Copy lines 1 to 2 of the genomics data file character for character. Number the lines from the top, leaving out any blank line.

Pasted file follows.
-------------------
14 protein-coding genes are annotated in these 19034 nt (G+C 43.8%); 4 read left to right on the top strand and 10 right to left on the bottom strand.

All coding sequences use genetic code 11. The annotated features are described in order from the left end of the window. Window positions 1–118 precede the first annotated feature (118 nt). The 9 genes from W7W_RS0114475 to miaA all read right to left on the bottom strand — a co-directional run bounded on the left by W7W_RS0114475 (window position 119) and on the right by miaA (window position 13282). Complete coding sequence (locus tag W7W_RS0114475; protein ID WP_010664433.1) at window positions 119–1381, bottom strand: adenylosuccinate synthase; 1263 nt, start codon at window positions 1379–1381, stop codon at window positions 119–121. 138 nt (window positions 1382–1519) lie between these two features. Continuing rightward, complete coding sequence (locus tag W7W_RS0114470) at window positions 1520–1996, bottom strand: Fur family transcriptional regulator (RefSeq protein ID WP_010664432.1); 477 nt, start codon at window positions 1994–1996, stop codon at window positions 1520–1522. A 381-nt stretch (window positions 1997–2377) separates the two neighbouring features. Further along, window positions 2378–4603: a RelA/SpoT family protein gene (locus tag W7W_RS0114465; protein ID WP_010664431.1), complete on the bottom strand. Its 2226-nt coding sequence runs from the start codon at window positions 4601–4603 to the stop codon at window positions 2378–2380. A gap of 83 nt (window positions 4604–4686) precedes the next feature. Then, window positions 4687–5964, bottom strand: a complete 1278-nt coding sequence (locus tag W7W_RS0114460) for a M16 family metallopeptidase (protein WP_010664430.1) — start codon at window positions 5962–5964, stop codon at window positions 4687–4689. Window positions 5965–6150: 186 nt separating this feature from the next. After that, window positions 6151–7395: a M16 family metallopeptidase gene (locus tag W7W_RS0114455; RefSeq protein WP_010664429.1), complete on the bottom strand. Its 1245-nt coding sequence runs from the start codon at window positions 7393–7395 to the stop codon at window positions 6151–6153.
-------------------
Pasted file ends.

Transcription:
14 protein-coding genes are annotated in these 19034 nt (G+C 43.8%); 4 read left to right on the top strand and 10 right to left on the bottom strand.

All coding sequences use genetic code 11. The annotated features are described in order from the left end of the window. Window positions 1–118 precede the first annotated feature (118 nt). The 9 genes from W7W_RS0114475 to miaA all read right to left on the bottom strand — a co-directional run bounded on the left by W7W_RS0114475 (window position 119) and on the right by miaA (window position 13282). Complete coding sequence (locus tag W7W_RS0114475; protein ID WP_010664433.1) at window positions 119–1381, bottom strand: adenylosuccinate synthase; 1263 nt, start codon at window positions 1379–1381, stop codon at window positions 119–121. 138 nt (window positions 1382–1519) lie between these two features. Continuing rightward, complete coding sequence (locus tag W7W_RS0114470) at window positions 1520–1996, bottom strand: Fur family transcriptional regulator (RefSeq protein ID WP_010664432.1); 477 nt, start codon at window positions 1994–1996, stop codon at window positions 1520–1522. A 381-nt stretch (window positions 1997–2377) separates the two neighbouring features. Further along, window positions 2378–4603: a RelA/SpoT family protein gene (locus tag W7W_RS0114465; protein ID WP_010664431.1), complete on the bottom strand. Its 2226-nt coding sequence runs from the start codon at window positions 4601–4603 to the stop codon at window positions 2378–2380. A gap of 83 nt (window positions 4604–4686) precedes the next feature. Then, window positions 4687–5964, bottom strand: a complete 1278-nt coding sequence (locus tag W7W_RS0114460) for a M16 family metallopeptidase (protein WP_010664430.1) — start codon at window positions 5962–5964, stop codon at window positions 4687–4689. Window positions 5965–6150: 186 nt separating this feature from the next. After that, window positions 6151–7395: a M16 family metallopeptidase gene (locus tag W7W_RS0114455; RefSeq protein WP_010664429.1), complete on the bottom strand. Its 1245-nt coding sequence runs from the start codon at window positions 7393–7395 to the stop codon at window positions 6151–6153.